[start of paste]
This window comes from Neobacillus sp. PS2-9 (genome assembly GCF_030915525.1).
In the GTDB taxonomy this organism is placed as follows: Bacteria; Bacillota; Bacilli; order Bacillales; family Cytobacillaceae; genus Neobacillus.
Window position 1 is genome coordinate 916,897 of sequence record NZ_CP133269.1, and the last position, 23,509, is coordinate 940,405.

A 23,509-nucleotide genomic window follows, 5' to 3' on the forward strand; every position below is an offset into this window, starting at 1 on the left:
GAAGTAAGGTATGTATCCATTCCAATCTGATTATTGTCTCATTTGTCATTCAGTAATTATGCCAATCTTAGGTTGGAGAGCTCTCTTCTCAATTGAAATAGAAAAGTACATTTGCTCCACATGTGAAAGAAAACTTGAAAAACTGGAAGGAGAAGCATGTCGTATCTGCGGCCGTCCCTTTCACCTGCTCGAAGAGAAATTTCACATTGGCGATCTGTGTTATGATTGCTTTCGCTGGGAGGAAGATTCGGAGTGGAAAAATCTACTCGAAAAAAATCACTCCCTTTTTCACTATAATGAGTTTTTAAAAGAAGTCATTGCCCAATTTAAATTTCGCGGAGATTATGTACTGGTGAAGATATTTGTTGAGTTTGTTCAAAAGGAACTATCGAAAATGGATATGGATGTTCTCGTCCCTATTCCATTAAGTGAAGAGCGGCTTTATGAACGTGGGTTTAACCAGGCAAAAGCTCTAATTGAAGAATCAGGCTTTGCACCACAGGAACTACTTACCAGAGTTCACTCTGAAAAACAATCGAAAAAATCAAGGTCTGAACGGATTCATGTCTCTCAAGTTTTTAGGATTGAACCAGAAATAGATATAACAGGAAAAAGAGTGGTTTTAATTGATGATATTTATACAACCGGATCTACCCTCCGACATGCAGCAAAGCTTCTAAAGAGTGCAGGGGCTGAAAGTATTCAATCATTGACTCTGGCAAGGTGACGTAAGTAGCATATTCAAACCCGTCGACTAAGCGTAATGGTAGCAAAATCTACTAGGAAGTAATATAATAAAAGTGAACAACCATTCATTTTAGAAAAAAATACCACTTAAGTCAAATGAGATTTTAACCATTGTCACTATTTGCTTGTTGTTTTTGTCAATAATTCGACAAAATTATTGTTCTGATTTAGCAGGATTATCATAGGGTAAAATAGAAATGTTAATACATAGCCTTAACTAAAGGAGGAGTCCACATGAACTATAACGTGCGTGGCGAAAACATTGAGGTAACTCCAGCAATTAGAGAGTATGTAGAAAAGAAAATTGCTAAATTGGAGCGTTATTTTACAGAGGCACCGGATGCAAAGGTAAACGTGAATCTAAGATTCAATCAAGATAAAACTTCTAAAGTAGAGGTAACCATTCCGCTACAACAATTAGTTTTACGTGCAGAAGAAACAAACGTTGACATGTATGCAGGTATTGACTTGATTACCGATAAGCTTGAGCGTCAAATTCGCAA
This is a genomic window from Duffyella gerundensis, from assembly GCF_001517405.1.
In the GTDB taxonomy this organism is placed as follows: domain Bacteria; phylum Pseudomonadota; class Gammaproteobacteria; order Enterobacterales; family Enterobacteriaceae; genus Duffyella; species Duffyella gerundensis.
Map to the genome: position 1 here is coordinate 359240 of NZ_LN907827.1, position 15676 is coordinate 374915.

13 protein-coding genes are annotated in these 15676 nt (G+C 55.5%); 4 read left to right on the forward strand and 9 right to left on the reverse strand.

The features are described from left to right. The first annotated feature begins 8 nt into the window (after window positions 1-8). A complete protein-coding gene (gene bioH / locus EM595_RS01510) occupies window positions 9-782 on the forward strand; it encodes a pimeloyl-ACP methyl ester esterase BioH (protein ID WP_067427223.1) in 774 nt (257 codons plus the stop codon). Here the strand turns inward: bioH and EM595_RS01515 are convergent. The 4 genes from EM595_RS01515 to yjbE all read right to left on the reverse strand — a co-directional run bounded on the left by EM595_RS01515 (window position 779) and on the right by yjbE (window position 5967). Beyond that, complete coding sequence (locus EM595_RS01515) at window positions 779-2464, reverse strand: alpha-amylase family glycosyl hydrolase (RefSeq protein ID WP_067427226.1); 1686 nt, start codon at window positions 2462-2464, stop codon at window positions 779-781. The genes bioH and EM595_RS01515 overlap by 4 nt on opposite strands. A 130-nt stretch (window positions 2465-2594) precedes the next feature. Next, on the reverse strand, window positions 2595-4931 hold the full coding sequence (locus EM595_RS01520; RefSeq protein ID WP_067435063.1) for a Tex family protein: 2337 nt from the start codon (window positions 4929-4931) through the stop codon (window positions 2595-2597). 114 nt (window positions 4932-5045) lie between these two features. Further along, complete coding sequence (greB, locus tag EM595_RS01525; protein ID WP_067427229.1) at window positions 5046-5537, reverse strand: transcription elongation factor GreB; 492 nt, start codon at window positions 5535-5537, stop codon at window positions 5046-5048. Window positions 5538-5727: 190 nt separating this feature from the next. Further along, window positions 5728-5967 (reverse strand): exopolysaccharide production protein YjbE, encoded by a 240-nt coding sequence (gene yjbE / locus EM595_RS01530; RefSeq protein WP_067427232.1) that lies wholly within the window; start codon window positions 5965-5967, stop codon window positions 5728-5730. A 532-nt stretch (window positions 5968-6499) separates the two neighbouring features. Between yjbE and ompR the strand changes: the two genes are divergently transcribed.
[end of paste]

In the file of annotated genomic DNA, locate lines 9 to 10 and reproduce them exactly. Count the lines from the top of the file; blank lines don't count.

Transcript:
13 protein-coding genes are annotated in these 15676 nt (G+C 55.5%); 4 read left to right on the forward strand and 9 right to left on the reverse strand.

The features are described from left to right. The first annotated feature begins 8 nt into the window (after window positions 1-8). A complete protein-coding gene (gene bioH / locus EM595_RS01510) occupies window positions 9-782 on the forward strand; it encodes a pimeloyl-ACP methyl ester esterase BioH (protein ID WP_067427223.1) in 774 nt (257 codons plus the stop codon). Here the strand turns inward: bioH and EM595_RS01515 are convergent. The 4 genes from EM595_RS01515 to yjbE all read right to left on the reverse strand — a co-directional run bounded on the left by EM595_RS01515 (window position 779) and on the right by yjbE (window position 5967). Beyond that, complete coding sequence (locus EM595_RS01515) at window positions 779-2464, reverse strand: alpha-amylase family glycosyl hydrolase (RefSeq protein ID WP_067427226.1); 1686 nt, start codon at window positions 2462-2464, stop codon at window positions 779-781. The genes bioH and EM595_RS01515 overlap by 4 nt on opposite strands. A 130-nt stretch (window positions 2465-2594) precedes the next feature. Next, on the reverse strand, window positions 2595-4931 hold the full coding sequence (locus EM595_RS01520; RefSeq protein ID WP_067435063.1) for a Tex family protein: 2337 nt from the start codon (window positions 4929-4931) through the stop codon (window positions 2595-2597). 114 nt (window positions 4932-5045) lie between these two features. Further along, complete coding sequence (greB, locus tag EM595_RS01525; protein ID WP_067427229.1) at window positions 5046-5537, reverse strand: transcription elongation factor GreB; 492 nt, start codon at window positions 5535-5537, stop codon at window positions 5046-5048. Window positions 5538-5727: 190 nt separating this feature from the next. Further along, window positions 5728-5967 (reverse strand): exopolysaccharide production protein YjbE, encoded by a 240-nt coding sequence (gene yjbE / locus EM595_RS01530; RefSeq protein WP_067427232.1) that lies wholly within the window; start codon window positions 5965-5967, stop codon window positions 5728-5730. A 532-nt stretch (window positions 5968-6499) separates the two neighbouring features. Between yjbE and ompR the strand changes: the two genes are divergently transcribed.